This drawing represent the first way we thought of our collaboration, a loop including art-anthropology-society. ©HowWeSeeOurSelves

As a first step, we agreed to work at the intersection of our own interests. Lizzy’s most recent body of work aims to examine how our perception of others shapes our own identities. Most recently, she has been considering what it means to simultaneously be on two sides of an equation: for instance, what it means to be both the victim and perpetrator of a virus, though not literally. She is interrogating viral moments, places where perceived boundaries are blurred: infestation, epidemic, mass migration, etc., moments which often lead to the collective desire for a “scapegoat.” Within this framework, she wanted to focus on queer and migrant populations, because of the indeterminacies that often define their experience/identities. While Annabelle was working in North-African Muslim countries, her main interest was to understand how people have to operate together in order to achieve their goals even if they do not necessarily want to define themselves as a collective. We chose to fuse our interests into one theme: how have queer-identifying Muslims come together in order to negotiate the manifold social difficulties they face?

Our discussions around and behind our project led us to Orlando tragedy and the fear it represented for us in the election to come. We decided to investigate images from the attack. Different types of images were appearing: images of the location, of the victims, of the police officers, of commemorations. In images of commemoration especially, we noticed an abundance of flags. It finally appeared that the way flags were used were slightly different depending on where they were placed, and by whom. Public commemoration seemed to involve lots of different flags related to community affiliation: Americans, Puerto-Ricans, Christians, Muslims, LGBTQIA community members, even Hillary Clinton Supporters. Some chose to combine two flags to make a new flag (American + Rainbow flag, Hillary Logo + Rainbow flag, etc.). Yet, as the tragedy disseminated into the international sphere, the rainbow became the more dominant symbol of solidarity, pointing more to a separation of ideological allies and non-allies than any show of mourning. Still, at the domestic level, use of the rainbow flag points to a separation between the queer community and ‘being American.’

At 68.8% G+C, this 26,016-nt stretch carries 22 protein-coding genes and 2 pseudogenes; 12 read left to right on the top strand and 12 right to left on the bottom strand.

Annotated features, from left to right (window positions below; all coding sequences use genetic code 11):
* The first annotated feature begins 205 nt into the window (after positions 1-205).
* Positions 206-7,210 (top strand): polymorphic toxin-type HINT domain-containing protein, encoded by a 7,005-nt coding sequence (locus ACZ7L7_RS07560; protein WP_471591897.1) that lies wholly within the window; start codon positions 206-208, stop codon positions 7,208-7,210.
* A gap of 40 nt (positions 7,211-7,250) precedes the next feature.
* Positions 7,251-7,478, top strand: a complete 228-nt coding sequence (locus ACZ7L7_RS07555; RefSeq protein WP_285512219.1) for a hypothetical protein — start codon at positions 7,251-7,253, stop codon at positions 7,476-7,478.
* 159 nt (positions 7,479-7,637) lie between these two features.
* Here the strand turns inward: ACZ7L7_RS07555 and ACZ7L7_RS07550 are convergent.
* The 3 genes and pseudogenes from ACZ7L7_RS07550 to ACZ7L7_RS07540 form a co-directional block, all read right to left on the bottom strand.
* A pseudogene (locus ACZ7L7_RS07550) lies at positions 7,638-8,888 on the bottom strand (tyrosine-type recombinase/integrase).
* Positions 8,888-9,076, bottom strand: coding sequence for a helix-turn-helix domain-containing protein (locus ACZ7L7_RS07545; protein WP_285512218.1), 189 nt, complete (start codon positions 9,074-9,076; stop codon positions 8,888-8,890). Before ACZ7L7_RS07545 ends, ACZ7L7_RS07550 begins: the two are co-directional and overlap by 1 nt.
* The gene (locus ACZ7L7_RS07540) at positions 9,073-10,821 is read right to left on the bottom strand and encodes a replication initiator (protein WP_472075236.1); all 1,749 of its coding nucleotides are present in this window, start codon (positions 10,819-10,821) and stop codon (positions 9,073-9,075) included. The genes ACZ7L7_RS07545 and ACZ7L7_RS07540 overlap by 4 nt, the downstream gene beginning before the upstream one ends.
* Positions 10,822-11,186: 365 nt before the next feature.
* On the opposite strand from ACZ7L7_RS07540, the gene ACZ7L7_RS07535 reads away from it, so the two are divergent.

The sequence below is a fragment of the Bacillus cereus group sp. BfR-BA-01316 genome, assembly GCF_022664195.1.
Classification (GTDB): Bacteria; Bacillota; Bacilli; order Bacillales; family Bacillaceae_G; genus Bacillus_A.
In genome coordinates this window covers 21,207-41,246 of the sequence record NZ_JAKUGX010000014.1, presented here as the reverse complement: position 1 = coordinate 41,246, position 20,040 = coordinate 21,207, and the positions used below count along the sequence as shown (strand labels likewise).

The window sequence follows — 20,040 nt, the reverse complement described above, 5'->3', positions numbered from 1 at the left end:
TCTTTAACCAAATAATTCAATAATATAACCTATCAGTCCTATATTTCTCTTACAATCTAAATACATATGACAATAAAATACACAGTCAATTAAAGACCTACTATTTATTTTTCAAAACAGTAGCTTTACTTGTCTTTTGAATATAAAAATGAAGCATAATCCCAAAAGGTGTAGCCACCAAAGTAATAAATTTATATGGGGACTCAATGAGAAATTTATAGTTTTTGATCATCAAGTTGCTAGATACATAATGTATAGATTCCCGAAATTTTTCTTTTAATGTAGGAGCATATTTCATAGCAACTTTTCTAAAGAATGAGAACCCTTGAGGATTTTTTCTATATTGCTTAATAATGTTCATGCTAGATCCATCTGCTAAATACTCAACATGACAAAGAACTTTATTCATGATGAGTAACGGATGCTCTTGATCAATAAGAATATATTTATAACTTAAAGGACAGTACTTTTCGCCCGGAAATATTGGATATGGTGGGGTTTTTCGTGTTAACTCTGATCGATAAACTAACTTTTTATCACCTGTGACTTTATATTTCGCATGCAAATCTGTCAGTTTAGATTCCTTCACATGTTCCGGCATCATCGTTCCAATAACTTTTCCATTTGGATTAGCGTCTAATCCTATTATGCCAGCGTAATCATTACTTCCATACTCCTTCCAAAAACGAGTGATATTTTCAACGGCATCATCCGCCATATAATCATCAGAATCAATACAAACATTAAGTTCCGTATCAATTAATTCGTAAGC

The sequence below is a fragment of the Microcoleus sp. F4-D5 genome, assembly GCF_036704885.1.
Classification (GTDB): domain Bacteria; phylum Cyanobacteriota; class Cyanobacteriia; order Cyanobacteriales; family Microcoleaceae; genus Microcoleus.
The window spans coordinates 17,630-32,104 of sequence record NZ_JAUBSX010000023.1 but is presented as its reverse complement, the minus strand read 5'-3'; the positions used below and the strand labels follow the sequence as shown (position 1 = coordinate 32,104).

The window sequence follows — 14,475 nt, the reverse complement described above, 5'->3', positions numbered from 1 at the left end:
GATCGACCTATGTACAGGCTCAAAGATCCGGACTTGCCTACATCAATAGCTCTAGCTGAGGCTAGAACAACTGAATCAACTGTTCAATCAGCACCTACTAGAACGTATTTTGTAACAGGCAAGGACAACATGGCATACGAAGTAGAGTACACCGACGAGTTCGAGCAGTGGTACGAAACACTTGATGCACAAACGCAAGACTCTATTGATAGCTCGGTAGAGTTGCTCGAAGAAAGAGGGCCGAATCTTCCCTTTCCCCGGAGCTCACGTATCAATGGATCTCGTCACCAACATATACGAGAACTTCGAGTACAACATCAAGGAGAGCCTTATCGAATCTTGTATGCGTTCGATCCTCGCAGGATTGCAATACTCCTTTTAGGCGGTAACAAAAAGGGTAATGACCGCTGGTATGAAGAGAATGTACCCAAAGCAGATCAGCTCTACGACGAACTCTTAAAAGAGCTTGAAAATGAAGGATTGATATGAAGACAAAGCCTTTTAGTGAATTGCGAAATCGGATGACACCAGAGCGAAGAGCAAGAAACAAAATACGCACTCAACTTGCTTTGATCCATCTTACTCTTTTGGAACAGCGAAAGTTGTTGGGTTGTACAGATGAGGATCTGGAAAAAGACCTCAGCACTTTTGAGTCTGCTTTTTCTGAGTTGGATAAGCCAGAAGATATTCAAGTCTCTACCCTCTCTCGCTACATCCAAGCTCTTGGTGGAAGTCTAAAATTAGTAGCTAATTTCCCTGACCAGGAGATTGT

This particular distinction came to light when, for instance, a county in Alabama refused to comply with President Obama’s orders to hang the American Flag at half-mast in recognition of the tragedy, asserting it was not an ‘American’ tragedy, but a queer tragedy. Lizzy had to explain Annabelle what was the difference between an act of hate (hate crime) or an act of terror, referencing Obama’s speech which acknowledged both sides. She felt that using the rainbow on the White House and other important buildings was an inclusion as much as an exclusion. Were the victims of this tragedy more gay than American? In an international lens, why was it more important for Western countries to show their solidarity through the Rainbow flag rather than through the American flag? Were the difference states around the world using the rainbow aware of this slight but very strong distinction? Where individuals and groups chose to situate their solidarity was also indicative of where they positioned themselves in opposition (or unity) with others.

Once the theme was established the question was how to begin the work? We decided to conduct fieldwork together, by using Annabelle skills in ethnography. In the fieldwork, we will interrogate how dedicated organizations were created on the East Coast of the US to support the needs of LGBTQIA Muslims, starting by the history and the activities of those organizations. We never could. Something got in the way. Frightening Lizzy, upsetting Annabelle. Something unexpected that we had to think about, say out loud to ourselves and to other people, and then do something about.

We realized that this was the next phase of our collaboration: examining our own fears and reactions, and finding ways to communicate that to an audience. Coming soon!

Hashtag is a common way to speak of the self and to connect with other people. Hashtag can speak about daily life, growing trends, or to describe what we see or how we feel.

What Is Your #? is an art piece that starts with a survey asking you – our family, friends, internet network fellows – which hashtag would best speak about you today? And, if you have time and interest, why not ask yourself this same question next week and for the full year?